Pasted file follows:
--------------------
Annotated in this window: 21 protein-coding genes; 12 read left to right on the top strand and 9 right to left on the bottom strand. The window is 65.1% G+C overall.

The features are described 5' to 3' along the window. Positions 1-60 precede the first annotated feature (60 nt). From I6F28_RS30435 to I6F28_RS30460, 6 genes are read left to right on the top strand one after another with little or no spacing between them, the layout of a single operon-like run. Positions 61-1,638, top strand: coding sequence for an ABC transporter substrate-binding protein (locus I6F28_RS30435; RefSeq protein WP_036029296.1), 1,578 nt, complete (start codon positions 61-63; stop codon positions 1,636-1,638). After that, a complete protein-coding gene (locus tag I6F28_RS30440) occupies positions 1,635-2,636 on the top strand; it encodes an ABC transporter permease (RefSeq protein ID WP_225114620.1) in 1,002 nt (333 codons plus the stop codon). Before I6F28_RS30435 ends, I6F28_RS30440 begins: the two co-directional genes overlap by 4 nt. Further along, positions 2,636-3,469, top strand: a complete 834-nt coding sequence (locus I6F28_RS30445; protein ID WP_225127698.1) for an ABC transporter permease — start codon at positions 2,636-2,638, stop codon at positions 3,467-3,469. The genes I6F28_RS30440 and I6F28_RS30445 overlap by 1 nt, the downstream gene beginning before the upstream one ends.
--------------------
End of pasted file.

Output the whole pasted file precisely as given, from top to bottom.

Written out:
Annotated in this window: 21 protein-coding genes; 12 read left to right on the top strand and 9 right to left on the bottom strand. The window is 65.1% G+C overall.

The features are described 5' to 3' along the window. Positions 1-60 precede the first annotated feature (60 nt). From I6F28_RS30435 to I6F28_RS30460, 6 genes are read left to right on the top strand one after another with little or no spacing between them, the layout of a single operon-like run. Positions 61-1,638, top strand: coding sequence for an ABC transporter substrate-binding protein (locus I6F28_RS30435; RefSeq protein WP_036029296.1), 1,578 nt, complete (start codon positions 61-63; stop codon positions 1,636-1,638). After that, a complete protein-coding gene (locus tag I6F28_RS30440) occupies positions 1,635-2,636 on the top strand; it encodes an ABC transporter permease (RefSeq protein ID WP_225114620.1) in 1,002 nt (333 codons plus the stop codon). Before I6F28_RS30435 ends, I6F28_RS30440 begins: the two co-directional genes overlap by 4 nt. Further along, positions 2,636-3,469, top strand: a complete 834-nt coding sequence (locus I6F28_RS30445; protein ID WP_225127698.1) for an ABC transporter permease — start codon at positions 2,636-2,638, stop codon at positions 3,467-3,469. The genes I6F28_RS30440 and I6F28_RS30445 overlap by 1 nt, the downstream gene beginning before the upstream one ends.